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Archive for Thursday, January 7, 1999

ATHLETES SOMETIMES MUST DECIDE WHETHER TO TRAIN AND COMPETE WHEN INJURED. SPECIAL TO THE JOURNAL-WORLD

January 7, 1999

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No matter what the sport, pain is always an issue. Whether someone is playing baseball and getting scraped knees, or playing football and breaking an ankle, athletes have to deal with injuries.

Many people involved in sports have had at least one painful experience. So what should they do? Should they play through it? Quit for a while? Or should they just take it easy? Most students have their own philosophy on the subject. Some risk being hurt permanently so they can win one game, whereas others sit out too long.

Free State High School sophomore track and cross country standout Ariel Ludwig knows about pain.

During last year's cross country season he pulled both of his hamstrings, but continued to run cross country -- in great pain. It took six agonizing months for his hamstrings to heal. He said he would never ignore pain or medical advice again. He said, "Minor (injuries) you should run through; major (injuries) you should ease off."

Some athletes are lucky enough not to get hurt, but when they do get hurt, it's often something minor.

Brad Pohl, a Free State sophomore who plays many sports including: football, basketball and baseball, could only recall two times he was hurt. In grade school he pulled his hamstring, but not seriously. He played through that even though it irritated him. The only other injury that plagued him was serious finger pain so he went to the doctor. That was the only time he went to the doctor for a sports-related injury.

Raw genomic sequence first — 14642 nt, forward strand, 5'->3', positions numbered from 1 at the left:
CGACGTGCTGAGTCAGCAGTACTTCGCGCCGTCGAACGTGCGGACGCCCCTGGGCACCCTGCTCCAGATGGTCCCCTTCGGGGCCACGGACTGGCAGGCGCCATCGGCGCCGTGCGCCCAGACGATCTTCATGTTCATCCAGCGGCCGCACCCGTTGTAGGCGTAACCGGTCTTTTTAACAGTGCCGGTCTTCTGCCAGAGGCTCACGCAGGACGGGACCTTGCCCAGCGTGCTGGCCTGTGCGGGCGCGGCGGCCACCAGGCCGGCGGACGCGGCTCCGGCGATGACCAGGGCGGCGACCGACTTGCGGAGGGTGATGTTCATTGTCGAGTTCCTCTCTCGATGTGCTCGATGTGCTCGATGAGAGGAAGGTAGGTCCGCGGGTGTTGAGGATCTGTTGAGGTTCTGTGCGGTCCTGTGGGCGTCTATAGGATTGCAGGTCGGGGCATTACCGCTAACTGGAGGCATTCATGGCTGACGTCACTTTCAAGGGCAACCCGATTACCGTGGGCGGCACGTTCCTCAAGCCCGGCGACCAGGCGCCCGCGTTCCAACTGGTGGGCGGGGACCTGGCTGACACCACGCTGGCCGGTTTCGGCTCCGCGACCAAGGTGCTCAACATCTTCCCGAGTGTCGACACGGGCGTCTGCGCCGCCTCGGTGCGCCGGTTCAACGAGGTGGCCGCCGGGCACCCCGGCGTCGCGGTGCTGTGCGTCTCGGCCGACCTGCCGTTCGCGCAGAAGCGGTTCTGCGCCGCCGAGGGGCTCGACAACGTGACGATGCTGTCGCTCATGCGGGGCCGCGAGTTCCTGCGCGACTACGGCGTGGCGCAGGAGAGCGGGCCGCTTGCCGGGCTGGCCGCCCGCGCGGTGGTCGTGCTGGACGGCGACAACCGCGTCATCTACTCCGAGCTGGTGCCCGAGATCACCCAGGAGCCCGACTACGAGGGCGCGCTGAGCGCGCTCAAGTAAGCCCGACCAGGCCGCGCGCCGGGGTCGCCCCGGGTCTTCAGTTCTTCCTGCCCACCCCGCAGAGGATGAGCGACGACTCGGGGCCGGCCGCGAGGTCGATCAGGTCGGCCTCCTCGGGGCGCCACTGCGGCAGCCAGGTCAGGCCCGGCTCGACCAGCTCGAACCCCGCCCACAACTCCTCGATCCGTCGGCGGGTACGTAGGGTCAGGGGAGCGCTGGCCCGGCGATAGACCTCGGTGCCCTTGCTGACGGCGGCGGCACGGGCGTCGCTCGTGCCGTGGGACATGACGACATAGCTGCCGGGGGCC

In most cases, doctors decide whether an athlete should sit out. Avoiding the doctor is one way to keep from being forced to stop playing. Sometimes, though, athletes just can't stay away from a doctor.

So when should an athlete go see a doctor?

"If you think it is bad enough you should go," Pohl said.

When people get hurt, sometimes they are pressured to play through it.

Pohl said in the past he has been pressured by adult figures. Ludwig, however, has a different scenario. He said he's the only one who decides whether he competes.

Athletic injuries don't just happen to student athletes. Cal Ripkin Jr., third baseman for the Baltimore Orioles, set a record for most consecutive games played, sometimes playing through pain. Other athletes go on the disabled list when their foot is aching. Many teen-agers like Ludwig and Pohl think professional athletes who play through pain are respectable. They also said that it's wise to sit out, as long as the pros don't take a permanent seat on the disabled list.

-- Chuck Bartz is a sophomore at Free State High School.

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